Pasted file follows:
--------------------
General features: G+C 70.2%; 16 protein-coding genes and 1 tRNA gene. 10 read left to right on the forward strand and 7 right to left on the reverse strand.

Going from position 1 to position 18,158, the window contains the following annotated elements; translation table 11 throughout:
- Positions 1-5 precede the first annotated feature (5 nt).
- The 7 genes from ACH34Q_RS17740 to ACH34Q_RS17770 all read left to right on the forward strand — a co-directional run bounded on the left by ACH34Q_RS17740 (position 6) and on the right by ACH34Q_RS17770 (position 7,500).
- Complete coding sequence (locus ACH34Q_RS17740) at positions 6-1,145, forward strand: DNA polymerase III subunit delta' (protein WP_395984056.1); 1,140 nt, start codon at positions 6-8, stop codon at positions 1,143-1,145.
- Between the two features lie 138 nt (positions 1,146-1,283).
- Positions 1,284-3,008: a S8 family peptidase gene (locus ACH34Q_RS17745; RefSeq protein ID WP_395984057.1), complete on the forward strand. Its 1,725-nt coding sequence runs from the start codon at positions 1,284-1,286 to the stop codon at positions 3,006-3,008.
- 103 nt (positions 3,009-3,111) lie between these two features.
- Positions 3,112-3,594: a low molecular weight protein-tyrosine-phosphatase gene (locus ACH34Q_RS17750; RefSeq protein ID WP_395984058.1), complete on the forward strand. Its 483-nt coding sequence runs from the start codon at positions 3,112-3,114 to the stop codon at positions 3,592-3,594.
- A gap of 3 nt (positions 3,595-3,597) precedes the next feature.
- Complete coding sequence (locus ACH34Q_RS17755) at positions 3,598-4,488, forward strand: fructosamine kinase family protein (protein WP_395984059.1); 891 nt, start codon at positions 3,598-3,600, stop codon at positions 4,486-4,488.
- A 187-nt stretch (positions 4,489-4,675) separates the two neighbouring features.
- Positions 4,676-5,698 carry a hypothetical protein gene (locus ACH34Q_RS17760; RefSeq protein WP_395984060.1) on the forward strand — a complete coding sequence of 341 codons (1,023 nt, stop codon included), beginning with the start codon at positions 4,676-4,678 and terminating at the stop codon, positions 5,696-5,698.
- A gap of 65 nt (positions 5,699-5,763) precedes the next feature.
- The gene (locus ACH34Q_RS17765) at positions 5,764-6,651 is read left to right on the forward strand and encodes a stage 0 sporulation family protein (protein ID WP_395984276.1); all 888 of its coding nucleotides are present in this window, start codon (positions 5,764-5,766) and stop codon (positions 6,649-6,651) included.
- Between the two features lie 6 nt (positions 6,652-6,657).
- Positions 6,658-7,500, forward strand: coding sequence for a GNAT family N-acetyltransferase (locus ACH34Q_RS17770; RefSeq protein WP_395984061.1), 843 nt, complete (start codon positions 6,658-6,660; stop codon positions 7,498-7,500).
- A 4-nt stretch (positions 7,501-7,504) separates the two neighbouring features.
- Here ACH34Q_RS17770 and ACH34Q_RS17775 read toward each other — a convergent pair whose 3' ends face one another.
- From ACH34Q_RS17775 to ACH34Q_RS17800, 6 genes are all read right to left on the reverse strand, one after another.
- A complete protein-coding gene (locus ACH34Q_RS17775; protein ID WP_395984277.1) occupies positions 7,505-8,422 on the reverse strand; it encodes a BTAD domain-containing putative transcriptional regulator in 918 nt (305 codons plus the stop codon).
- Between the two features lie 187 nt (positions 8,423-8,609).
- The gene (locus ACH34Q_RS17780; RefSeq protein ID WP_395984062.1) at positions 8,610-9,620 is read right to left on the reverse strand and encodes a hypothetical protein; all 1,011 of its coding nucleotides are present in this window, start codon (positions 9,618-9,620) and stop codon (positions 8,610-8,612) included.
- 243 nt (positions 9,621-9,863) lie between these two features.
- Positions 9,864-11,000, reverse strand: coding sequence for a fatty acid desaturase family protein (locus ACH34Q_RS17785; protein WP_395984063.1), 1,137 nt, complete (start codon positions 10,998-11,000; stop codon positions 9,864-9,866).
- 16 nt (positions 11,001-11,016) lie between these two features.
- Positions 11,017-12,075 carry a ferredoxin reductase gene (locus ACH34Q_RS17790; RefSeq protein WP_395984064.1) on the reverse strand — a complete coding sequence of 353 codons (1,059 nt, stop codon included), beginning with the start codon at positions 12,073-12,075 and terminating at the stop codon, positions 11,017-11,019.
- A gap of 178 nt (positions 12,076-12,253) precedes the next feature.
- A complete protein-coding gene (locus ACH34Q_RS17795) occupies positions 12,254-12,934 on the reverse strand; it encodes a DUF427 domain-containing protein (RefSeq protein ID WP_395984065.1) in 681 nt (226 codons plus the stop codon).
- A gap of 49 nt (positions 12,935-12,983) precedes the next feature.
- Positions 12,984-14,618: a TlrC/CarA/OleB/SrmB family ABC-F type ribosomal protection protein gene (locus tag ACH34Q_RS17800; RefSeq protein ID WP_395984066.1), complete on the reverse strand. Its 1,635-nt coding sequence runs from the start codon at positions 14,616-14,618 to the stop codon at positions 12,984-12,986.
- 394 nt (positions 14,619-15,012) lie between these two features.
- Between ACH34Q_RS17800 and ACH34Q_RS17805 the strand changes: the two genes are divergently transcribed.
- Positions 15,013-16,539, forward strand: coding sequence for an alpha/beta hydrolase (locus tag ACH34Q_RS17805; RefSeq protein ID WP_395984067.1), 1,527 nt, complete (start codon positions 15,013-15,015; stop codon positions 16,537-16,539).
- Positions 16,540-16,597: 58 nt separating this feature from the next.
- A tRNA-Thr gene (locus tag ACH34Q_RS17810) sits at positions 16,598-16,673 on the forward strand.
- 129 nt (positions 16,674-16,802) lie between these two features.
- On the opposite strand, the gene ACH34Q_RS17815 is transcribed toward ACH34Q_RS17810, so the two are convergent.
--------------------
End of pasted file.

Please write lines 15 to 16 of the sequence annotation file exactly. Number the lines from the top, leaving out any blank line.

- The gene (locus ACH34Q_RS17765) at positions 5,764-6,651 is read left to right on the forward strand and encodes a stage 0 sporulation family protein (protein ID WP_395984276.1); all 888 of its coding nucleotides are present in this window, start codon (positions 5,764-5,766) and stop codon (positions 6,649-6,651) included.
- Between the two features lie 6 nt (positions 6,652-6,657).